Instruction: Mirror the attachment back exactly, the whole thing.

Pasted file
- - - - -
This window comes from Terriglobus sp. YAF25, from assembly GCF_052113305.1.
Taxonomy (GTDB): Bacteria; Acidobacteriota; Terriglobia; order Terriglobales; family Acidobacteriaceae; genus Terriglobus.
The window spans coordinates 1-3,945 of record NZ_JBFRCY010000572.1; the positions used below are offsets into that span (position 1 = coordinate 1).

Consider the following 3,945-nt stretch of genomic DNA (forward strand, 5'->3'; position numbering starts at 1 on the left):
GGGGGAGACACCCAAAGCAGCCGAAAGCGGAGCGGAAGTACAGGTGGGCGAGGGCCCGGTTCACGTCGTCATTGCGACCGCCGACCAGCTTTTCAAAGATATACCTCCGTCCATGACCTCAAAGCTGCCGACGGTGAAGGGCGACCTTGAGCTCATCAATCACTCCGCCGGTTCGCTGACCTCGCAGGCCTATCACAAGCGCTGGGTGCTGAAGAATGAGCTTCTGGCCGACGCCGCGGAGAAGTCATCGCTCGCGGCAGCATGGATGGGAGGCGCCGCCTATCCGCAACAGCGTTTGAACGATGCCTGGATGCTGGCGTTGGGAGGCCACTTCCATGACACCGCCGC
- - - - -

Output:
This window comes from Terriglobus sp. YAF25, from assembly GCF_052113305.1.
Taxonomy (GTDB): Bacteria; Acidobacteriota; Terriglobia; order Terriglobales; family Acidobacteriaceae; genus Terriglobus.
The window spans coordinates 1-3,945 of record NZ_JBFRCY010000572.1; the positions used below are offsets into that span (position 1 = coordinate 1).

Consider the following 3,945-nt stretch of genomic DNA (forward strand, 5'->3'; position numbering starts at 1 on the left):
GGGGGAGACACCCAAAGCAGCCGAAAGCGGAGCGGAAGTACAGGTGGGCGAGGGCCCGGTTCACGTCGTCATTGCGACCGCCGACCAGCTTTTCAAAGATATACCTCCGTCCATGACCTCAAAGCTGCCGACGGTGAAGGGCGACCTTGAGCTCATCAATCACTCCGCCGGTTCGCTGACCTCGCAGGCCTATCACAAGCGCTGGGTGCTGAAGAATGAGCTTCTGGCCGACGCCGCGGAGAAGTCATCGCTCGCGGCAGCATGGATGGGAGGCGCCGCCTATCCGCAACAGCGTTTGAACGATGCCTGGATGCTGGCGTTGGGAGGCCACTTCCATGACACCGCCGC